Love Fights Back attendees gathered at De la Guerra Plaza for music and poetry, marched up State Street joining with a separate student protest, then headed to the steps of the Santa Barbara County Building for a brief message before heading back to De la Guerra Plaza
Paul Wellman

On Friday, January 20, hundreds of people from the Santa Barbara community gathered at De La Guerra Plaza. While Donald Trump’s inauguration was certainly the subject of their protest, the rally focused more generally on uniting people and “taking back democracy.”

The march began at 3:30 p.m. and lasted until 6:00 p.m. Several organizations set up tables to provide information about their services, such as Planned Parenthood and Food & Water Watch. Other organizations were expected to appear, but backed out due to the predicted heavy rainfall. However, despite the stormy morning, protesters lucked out with an almost completely dry and sunny afternoon.

Alex Favacho, one of the event organizers, stated that “the point of the Love Fights Back rally was to show people how they can get involved to make a difference in the future.” Favacho noticed that due to Trump’s election, organizations are now coming together in a way they never had before. They are finding ways to work together for the common good, he said, instead of focusing on the differences of their specific causes.

The protest began and ended with various speakers talking about a number of issues and the marginalized communities that Trump’s presidency has threatened. Be it about racism, homophobia, sexism, climate change, gentrification, health care, etc. — passionate individuals used their voices to speak out. They offered inspirational words and ways to help.

The crowd eagerly chanted, “This is what democracy looks like!” as they marched up State Street, and down Anapamu. Passersby and business owners rose their fists in solidarity, with smiling faces. Law enforcement remained supportive, and only twice was there a “Go Trump” shout from a distance.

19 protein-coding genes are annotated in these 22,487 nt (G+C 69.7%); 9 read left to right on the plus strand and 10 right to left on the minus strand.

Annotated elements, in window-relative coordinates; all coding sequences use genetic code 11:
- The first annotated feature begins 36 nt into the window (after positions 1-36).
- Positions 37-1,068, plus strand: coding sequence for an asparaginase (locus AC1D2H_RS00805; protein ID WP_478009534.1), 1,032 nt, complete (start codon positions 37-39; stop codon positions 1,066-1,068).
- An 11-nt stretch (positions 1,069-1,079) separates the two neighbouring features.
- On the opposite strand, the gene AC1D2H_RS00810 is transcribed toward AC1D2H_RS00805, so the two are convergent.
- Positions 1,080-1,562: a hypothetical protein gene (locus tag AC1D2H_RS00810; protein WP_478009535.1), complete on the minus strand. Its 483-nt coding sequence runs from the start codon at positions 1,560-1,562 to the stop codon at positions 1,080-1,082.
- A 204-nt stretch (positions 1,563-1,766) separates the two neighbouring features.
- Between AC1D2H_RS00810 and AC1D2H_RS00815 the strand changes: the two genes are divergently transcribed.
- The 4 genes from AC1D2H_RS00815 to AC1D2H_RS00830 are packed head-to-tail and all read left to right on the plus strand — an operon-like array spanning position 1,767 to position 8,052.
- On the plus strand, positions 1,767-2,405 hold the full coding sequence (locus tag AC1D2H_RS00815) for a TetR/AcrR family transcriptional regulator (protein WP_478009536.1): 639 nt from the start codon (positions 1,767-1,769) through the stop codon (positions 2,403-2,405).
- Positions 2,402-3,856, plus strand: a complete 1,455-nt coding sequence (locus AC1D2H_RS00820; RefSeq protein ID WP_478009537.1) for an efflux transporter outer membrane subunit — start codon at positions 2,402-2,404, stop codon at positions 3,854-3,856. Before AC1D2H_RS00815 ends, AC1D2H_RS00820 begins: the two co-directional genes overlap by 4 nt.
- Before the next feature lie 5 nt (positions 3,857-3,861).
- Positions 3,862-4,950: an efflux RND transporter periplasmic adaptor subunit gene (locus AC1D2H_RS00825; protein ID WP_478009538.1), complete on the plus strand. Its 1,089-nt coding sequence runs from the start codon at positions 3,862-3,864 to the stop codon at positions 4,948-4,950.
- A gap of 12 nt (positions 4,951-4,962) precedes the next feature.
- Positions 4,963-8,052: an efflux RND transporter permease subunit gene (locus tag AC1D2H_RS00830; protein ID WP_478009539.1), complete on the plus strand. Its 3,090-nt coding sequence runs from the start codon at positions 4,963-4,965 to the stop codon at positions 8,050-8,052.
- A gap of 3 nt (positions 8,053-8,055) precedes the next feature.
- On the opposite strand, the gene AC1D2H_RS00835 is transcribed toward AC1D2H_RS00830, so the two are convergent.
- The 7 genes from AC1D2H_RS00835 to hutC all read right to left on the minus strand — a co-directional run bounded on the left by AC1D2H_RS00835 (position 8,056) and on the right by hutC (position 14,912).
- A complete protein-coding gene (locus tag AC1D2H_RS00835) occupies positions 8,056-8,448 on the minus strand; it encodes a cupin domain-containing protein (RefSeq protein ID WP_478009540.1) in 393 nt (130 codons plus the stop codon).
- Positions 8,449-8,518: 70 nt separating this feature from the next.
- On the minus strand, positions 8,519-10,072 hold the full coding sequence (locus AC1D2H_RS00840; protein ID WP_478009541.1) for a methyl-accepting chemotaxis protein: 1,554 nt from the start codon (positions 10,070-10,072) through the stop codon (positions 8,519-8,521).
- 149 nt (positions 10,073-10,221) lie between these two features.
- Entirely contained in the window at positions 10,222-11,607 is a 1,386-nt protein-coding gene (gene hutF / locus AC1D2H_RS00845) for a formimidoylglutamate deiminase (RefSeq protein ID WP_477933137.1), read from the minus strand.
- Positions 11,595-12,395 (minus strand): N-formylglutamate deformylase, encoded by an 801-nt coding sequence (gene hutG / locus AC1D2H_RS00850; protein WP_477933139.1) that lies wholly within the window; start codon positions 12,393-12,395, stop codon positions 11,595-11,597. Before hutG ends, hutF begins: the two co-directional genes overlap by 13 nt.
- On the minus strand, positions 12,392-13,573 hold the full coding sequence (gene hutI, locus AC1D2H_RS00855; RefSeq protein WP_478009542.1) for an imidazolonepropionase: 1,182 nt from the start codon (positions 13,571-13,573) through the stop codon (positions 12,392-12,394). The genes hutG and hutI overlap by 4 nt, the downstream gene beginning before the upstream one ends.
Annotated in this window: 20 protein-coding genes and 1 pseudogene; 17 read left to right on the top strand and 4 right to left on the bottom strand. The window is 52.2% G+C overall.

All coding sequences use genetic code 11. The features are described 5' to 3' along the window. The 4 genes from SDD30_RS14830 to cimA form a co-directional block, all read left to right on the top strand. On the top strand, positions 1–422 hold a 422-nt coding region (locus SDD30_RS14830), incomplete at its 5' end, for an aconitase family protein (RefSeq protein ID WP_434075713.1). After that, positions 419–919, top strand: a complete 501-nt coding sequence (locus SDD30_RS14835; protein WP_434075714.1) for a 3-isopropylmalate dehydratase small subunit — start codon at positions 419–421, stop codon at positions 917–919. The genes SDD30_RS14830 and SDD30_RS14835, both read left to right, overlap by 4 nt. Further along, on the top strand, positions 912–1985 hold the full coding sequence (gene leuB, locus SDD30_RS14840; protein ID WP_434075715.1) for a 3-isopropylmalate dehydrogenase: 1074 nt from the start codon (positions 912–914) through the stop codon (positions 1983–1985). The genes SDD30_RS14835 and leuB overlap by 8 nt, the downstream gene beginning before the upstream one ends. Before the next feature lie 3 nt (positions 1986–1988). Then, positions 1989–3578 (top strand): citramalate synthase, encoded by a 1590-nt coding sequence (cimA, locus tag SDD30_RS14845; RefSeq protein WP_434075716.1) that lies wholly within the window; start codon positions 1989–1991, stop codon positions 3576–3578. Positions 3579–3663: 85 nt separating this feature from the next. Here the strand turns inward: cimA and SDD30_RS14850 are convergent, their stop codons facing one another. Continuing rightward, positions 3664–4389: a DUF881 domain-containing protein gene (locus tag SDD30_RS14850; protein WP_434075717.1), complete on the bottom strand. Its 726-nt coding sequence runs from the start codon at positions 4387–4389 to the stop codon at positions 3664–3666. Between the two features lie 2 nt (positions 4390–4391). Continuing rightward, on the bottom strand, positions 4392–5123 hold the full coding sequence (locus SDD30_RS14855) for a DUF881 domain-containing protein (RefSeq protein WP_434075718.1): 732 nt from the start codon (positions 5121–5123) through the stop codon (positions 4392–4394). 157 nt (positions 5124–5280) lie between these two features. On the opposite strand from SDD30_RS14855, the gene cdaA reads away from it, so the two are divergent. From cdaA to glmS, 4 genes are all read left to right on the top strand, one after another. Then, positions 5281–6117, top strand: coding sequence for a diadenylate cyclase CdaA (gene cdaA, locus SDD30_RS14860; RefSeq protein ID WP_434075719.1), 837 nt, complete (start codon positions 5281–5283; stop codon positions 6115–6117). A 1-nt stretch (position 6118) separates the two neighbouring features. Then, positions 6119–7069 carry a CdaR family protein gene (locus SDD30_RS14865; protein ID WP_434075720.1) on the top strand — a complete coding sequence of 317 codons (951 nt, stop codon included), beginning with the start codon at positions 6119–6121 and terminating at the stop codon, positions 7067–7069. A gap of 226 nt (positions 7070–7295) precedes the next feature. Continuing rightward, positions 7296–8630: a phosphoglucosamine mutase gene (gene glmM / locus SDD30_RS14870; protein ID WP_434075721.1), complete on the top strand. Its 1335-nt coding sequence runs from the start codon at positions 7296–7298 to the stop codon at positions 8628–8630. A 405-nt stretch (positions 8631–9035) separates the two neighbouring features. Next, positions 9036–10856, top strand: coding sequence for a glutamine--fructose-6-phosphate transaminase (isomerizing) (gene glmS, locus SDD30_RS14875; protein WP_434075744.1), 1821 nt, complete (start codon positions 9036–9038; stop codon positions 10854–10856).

People from all walks of life attended the rally, from high school kids holding signs and jumping up and down in a circle to a husband and wife holding a sleeping newborn. After talking with several attendees about what brought them to the protest, a clear theme emerged: community. People had come together to find support and safety in a crowd that would be filled with like-minded individuals wanting to make a difference.

For many attendees, Trumps presidency wasn’t what sprung them into action. They had been politically active for decades. But for others, “the bubble was broken” on November 8. Kathy Swift of Radio Occupy Santa Barbara came to the rally because she is afraid of the loss of basic civil rights. She knows she will be continuing to fight throughout Trump’s presidency, and longer, stating that he is only a symptom of a much larger corporate elite.

As the rally came to a close, the crowd raised their fists together. Various youth speakers got on stage and voiced their reactions and emotions to a post-Trump America. Attendees were encouraged to write issues of importance on postcards that were passed around, and taped to City Hall. The idea was for the people to voice what they wanted changed, not have someone say it for them.


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